The Money Jungle

The Money Jungle

The Money Jungle

How you look at things.
March 22 2001 3:00 AM

The Money Jungle

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Opening this week's Senate debate on campaign-finance reform, Sen. John McCain proposed to protect "the public interest" against the "richest organized interests" that gain "special access to power" through "six and seven figure donations to political parties." By speaking of "the people," "the public interest," and "our country," McCain presented his bill, co-authored with Sen. Russ Feingold, D-Wis., as a transcendent reform that "seeks no special advantage for one party or another." But this illusion of neutrality, and the political momentum that flows from it, can't last. McCain's argument assumes that senators will analyze the political world as he does: money against people, special interests against citizens, powerful incumbents against underdog outsiders. There are other ways, however, of classifying and juxtaposing the various beasts of the political jungle. By illuminating these other conflicts and the ways in which McCain's reforms might impair one side or the other, his opponents are confounding his logic and his bill.

William Saletan William Saletan

Will Saletan writes about politics, science, technology, and other stuff for Slate. He’s the author of Bearing Right.

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1. Democrats vs. Republicans. This is the dichotomy traditionally emphasized by Republicans to dissuade their colleagues from supporting McCain-Feingold. The message to each Republican senator is: Don't think of yourself as a powerful incumbent intimidating an array of poorly funded challengers. Think of yourself as a Republican facing an array of unions and other powerful liberal interest groups. You need "soft money"—unlimited contributions to your political party—to defend yourself. If McCain takes away that money, leaving you with only "hard money" contributions to your campaign, which are capped at $1,000 each, the unions will overpower you.

As Democrats have increased their share of soft money, and as McCain has adjusted his bill to curb the power of unions (by prohibiting them—along with corporations—from running ads against specific candidates within 60 days of an election), this argument has lost some of its force among Republicans. But for the same reason, it has gained force among Democrats—provoking, most recently, the defection of Sen. John Breaux, D-La. Many other Democrats are prepared to jump ship if conservatives attach a "paycheck protection" amendment, which would require a union to get each member's permission before spending his union dues on political activity. Without that amendment, however, conservatives won't climb aboard. The bottom line is that nothing McCain can do will convince senators on both sides that the bill treats them equally. With the Senate split evenly between the two parties, it doesn't matter which party feels threatened. If McCain's opponents can frame the consequences in partisan terms, the bill will die.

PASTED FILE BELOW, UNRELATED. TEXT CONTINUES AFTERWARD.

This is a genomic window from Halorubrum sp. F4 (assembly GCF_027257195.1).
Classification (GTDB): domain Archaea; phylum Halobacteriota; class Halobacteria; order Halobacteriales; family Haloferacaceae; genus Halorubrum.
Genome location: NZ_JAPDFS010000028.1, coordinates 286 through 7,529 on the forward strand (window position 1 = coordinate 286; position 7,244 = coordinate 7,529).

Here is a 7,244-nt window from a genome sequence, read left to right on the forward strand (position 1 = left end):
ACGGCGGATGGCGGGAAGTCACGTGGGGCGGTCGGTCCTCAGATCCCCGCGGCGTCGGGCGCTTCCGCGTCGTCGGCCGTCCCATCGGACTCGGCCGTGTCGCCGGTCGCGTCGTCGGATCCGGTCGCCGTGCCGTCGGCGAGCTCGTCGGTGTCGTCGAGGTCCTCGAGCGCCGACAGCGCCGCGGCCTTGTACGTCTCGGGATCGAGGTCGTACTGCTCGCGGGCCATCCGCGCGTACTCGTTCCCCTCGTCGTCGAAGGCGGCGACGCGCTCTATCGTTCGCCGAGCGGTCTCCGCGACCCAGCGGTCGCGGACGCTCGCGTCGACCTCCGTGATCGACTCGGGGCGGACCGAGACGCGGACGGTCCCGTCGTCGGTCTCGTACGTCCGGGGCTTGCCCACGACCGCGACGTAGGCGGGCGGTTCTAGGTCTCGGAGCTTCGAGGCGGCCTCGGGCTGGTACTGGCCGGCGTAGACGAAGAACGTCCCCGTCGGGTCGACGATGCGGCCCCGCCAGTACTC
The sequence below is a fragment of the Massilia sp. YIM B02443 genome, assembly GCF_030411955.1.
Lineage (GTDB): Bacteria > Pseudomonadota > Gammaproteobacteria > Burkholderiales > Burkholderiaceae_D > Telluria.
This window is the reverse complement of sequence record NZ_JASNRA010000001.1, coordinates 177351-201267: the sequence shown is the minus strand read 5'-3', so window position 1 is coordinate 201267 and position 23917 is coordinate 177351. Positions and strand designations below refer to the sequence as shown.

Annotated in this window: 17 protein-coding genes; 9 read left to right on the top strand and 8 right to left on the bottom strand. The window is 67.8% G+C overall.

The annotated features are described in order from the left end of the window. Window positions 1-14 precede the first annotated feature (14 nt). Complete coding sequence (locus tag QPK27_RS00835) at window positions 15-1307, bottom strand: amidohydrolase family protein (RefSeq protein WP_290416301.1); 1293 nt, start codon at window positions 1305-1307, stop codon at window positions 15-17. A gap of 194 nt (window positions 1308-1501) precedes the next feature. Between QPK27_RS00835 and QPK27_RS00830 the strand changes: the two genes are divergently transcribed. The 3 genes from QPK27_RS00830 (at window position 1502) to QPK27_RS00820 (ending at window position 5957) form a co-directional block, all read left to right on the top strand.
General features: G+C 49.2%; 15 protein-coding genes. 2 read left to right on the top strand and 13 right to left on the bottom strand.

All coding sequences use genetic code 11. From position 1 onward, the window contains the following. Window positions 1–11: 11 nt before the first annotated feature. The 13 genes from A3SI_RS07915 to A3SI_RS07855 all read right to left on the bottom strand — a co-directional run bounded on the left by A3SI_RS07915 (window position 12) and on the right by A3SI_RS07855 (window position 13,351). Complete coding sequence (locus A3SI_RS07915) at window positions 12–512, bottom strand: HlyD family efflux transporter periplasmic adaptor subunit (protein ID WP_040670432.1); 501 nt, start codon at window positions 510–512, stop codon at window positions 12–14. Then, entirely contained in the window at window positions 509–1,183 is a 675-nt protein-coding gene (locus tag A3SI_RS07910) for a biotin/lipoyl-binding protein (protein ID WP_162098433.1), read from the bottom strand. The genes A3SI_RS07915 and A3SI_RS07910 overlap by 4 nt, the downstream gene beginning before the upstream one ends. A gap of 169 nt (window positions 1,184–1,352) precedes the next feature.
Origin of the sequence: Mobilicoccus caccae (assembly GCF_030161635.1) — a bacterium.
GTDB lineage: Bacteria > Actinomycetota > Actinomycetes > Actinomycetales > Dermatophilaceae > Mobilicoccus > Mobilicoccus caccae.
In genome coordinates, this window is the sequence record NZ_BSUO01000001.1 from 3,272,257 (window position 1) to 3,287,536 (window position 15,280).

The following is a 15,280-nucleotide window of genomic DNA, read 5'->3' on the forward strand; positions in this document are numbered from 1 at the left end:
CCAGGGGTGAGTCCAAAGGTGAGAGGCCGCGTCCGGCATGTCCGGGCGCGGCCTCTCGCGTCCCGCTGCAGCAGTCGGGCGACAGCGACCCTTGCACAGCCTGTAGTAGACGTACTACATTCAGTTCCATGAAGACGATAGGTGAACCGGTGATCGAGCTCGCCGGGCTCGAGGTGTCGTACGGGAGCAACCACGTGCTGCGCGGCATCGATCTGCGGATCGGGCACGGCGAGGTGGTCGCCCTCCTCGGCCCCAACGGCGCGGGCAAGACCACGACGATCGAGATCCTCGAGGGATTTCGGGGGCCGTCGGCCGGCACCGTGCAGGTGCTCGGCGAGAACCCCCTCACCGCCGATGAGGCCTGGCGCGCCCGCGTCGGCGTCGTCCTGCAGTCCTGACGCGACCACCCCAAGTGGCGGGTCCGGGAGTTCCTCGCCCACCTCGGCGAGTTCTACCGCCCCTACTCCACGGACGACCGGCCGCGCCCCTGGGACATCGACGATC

2. Your interest groups vs. mine. McCain imposes disclosure requirements on interest groups that run ads against candidates close to an election. He portrays these groups as constitutionally protected but insidious. In his worldview, citizens are on one side, and special interests are on the other. McCain's chief antagonist, Sen. Mitch McConnell, R-Ky., sees it differently. "My favorite definition of 'special interest' is a group [that's] against what I am trying to do," McConnell quipped during Monday's debate. McConnell offers a kinder term for organizations whose missions he favors: "citizens' groups." If McConnell can get you to think of the Sierra Club or the National Rifle Association as representatives of your beliefs, rather than as "special interests," he can cool your enthusiasm for regulating them. This maneuver essentially does to McCain's interest-group disclosure provision what the Democrat-Republican dichotomy does to McCain's soft-money ban. It fractures his support by framing the debate in partisan terms.